Are you looking for a way to manage your assets while alive and capable and when incapacitated or dead? Estate planning is the most functional way to do this and with the plan or trust set up, you will know how to hold your assets and how they will be managed in different situations. The trust also lets you know how the asset will be passed on to your loved ones on your demise.
Before setting up, keep in mind the following:
- The set up costs
You need an estate planning attorney with experience in the same. It isn’t an easy process and you have to find an attorney who will provide you with the full value for your money. Check out the packages offers and if there is a flat rate. This will let you know upfront how much you will spend setting up the documents.
- Which documents are needed?
Not all cases are similar. You may choose to prepare documents like the land trust, the living trust, the pour-over wills, an irrevocable trust, certification of trust, last will and testament, durable power of attorney, limited power of attorney, transfer on death deed and related documents, and advances directive to physicians. These documents are often comprehensive and you will need a highly experienced lawyer to fill them or prepare them.
- Your marital status
Married couples or single individuals get to fill different kinds of questionnaires in estate planning.
Once you have the estate planned out, and if you choose to fill a living trust, you will get the following benefits:
Avoidance of conservatorship
If you are applying for estate planning, then this has already crossed your mind. A living trust makes it possible for you to determine the person who will manage your assets if you are incapacitated or upon your demise. This saves a lot of money that would be spent in court later. All that is needed is a durable power of attorney.
Avoidance of probate
A living trust makes you avoid probate since the cost of administering trusts isonly a fraction of expenses used in probating wills.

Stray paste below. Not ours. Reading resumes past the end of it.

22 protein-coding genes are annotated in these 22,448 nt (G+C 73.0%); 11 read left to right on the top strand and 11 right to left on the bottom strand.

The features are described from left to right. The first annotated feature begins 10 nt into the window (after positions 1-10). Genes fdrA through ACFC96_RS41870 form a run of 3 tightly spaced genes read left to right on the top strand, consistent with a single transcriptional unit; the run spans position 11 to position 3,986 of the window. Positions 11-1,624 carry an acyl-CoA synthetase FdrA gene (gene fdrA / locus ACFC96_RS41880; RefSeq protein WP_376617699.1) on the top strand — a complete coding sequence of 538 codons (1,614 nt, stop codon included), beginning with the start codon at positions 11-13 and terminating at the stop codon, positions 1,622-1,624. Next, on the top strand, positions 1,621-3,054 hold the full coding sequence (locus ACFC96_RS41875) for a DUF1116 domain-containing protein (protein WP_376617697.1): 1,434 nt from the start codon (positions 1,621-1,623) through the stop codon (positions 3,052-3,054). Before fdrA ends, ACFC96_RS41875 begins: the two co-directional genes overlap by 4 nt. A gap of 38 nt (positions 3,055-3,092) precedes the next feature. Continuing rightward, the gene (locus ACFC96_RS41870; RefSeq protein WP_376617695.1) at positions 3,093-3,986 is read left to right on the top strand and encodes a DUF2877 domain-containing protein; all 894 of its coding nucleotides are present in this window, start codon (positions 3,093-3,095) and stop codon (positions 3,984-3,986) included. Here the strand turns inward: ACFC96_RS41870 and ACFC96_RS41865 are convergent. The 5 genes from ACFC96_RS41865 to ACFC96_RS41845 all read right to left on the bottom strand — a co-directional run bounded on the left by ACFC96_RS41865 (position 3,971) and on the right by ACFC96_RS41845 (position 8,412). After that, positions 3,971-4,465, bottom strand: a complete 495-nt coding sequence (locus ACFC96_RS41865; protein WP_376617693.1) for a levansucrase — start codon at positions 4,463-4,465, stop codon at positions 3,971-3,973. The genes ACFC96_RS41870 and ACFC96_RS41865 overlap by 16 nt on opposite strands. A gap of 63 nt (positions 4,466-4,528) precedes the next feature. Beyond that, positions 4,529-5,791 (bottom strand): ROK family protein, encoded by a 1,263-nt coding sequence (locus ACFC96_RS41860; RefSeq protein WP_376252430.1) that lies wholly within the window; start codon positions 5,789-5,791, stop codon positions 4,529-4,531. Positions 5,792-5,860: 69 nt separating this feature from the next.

A living trust can involve inclusion of no-contest clauses, governing provisions, or spendthrift clauses, which will help to preserve distribution provisions as well as offering protection against disgruntled beneficiaries.
With mandatory conditions and milestones incorporated in living trust, beneficiaries will be motivated to achieve the set conditions for them to get their entitlement.
Predetermination of persons who will receive assets
Upon your demise, your family may fight over your assets even going to court thus wasting a lot of money in the process. To prevent this from happening, get a living trust. A will doesn’t have the power to provide flexibility on protection of beneficiaries from the claims of creditors or delayed distributions. A living trust is enforceable years after your demise.
In conclusion, you don’t want all you are working hard for to be wasted or mismanaged later. To live comfortably and to have your assets managed well when you are incapacitated or on your demise, get a lawyer to help you plan your estate. This also prevents fights between siblings, spouses or business associates.
Maria Sinatra is a San Diego based attorney with vast experience in estate planning. She has received several awards for her exemplary service and she is the co-founder of a leading Business Law firm. Check her LinkedIn profile for more information about estate planning and trusts.